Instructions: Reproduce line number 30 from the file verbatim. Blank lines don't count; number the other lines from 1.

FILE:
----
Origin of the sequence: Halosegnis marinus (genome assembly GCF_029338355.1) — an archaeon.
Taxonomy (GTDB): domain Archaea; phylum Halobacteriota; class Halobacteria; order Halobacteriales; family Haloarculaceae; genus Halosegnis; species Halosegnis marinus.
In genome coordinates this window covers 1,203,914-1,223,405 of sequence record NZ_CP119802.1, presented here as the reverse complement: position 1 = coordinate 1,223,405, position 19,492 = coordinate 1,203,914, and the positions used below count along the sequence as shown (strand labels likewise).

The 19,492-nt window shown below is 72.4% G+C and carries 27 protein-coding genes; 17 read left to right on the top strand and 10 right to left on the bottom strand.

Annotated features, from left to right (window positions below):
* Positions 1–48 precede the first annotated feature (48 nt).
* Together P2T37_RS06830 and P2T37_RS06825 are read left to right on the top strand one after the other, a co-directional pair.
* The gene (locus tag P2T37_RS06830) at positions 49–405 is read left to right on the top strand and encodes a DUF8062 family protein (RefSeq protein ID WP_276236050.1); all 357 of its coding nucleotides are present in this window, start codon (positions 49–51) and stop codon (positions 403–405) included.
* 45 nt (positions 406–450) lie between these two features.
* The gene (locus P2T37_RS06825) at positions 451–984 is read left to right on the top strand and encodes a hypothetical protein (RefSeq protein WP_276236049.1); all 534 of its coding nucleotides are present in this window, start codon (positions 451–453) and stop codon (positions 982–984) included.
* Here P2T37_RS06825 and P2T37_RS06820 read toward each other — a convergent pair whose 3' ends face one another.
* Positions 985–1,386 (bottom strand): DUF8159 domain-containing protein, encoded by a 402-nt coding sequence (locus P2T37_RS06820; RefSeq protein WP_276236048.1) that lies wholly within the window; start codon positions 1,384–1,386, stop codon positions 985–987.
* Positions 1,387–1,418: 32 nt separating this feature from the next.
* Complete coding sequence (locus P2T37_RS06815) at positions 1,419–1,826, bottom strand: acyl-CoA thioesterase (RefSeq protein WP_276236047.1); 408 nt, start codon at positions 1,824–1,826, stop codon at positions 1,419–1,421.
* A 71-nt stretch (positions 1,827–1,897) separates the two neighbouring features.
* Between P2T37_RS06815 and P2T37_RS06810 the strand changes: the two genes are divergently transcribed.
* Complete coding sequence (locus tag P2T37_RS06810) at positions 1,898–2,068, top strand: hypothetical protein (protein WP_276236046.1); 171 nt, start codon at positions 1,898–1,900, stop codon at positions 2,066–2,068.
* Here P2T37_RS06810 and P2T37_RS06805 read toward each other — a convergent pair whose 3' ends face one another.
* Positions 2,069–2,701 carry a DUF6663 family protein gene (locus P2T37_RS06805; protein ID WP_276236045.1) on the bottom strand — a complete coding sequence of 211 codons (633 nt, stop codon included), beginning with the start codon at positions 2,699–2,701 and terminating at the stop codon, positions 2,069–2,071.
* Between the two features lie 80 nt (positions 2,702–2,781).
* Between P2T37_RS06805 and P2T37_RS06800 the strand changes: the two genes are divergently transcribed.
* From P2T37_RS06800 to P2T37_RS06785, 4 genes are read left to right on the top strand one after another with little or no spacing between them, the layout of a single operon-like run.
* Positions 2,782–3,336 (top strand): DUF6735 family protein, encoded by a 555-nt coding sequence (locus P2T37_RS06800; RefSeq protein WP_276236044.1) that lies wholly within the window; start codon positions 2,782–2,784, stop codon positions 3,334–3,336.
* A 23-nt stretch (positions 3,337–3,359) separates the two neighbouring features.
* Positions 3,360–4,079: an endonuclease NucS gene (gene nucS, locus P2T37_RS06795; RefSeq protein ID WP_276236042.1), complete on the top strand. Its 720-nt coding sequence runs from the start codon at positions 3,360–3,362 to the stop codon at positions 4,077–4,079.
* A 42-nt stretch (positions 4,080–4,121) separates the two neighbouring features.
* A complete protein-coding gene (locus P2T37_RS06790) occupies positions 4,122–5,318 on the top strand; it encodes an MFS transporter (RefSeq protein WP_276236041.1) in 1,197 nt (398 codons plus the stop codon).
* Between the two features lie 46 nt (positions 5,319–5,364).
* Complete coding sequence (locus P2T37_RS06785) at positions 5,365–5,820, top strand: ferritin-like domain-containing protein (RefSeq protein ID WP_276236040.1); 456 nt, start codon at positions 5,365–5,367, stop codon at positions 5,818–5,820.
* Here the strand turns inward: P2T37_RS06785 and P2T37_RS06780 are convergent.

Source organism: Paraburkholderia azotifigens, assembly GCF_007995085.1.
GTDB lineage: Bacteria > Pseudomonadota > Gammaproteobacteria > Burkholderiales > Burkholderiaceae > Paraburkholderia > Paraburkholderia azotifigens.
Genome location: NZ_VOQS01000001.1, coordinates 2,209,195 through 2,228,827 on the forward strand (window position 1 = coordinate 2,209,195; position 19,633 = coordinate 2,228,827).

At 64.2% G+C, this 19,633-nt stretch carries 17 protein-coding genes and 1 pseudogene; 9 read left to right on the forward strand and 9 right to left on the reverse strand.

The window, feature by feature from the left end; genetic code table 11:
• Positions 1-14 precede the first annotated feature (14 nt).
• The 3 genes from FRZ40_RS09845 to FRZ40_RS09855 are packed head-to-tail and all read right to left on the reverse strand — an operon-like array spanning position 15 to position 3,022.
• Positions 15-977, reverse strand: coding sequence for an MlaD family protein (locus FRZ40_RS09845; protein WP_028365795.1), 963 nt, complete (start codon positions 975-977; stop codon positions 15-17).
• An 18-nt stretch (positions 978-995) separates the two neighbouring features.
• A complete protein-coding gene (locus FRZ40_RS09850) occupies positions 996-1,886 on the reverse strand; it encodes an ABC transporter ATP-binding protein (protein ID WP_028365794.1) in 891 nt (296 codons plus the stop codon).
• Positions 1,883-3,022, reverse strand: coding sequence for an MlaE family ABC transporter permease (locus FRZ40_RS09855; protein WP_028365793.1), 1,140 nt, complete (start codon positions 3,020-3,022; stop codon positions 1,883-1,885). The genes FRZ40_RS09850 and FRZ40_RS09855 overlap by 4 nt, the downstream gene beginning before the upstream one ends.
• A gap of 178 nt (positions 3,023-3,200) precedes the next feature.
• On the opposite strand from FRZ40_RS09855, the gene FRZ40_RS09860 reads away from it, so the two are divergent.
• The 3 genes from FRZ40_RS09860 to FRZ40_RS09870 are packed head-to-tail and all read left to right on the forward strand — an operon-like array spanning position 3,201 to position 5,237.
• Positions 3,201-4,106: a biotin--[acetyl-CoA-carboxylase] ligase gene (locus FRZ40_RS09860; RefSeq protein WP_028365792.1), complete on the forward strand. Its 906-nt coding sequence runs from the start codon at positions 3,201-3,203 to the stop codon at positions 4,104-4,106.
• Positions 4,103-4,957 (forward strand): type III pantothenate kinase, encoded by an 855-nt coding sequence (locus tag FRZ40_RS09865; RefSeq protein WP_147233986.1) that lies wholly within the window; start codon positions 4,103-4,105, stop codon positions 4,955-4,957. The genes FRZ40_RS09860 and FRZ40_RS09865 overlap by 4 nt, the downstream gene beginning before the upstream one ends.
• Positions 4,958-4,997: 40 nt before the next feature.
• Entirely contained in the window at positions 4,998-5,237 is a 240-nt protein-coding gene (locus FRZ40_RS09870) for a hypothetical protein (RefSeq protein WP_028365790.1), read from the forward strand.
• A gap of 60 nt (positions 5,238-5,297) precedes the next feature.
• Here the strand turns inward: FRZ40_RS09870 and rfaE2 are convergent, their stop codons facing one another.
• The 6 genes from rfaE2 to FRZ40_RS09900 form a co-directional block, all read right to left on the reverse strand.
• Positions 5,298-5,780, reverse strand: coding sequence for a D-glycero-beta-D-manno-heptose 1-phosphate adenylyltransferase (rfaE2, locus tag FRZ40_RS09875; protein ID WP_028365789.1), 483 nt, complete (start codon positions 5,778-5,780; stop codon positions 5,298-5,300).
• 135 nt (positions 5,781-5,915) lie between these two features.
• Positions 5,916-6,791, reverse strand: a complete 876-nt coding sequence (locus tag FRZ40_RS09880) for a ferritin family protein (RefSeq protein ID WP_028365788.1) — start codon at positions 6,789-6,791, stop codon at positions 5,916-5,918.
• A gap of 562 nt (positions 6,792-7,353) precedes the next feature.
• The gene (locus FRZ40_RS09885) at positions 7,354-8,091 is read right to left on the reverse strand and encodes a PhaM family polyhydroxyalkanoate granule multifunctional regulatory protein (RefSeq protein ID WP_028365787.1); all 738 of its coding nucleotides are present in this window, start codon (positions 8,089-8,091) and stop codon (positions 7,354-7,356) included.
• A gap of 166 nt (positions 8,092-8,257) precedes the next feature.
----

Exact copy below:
* Here the strand turns inward: P2T37_RS06785 and P2T37_RS06780 are convergent.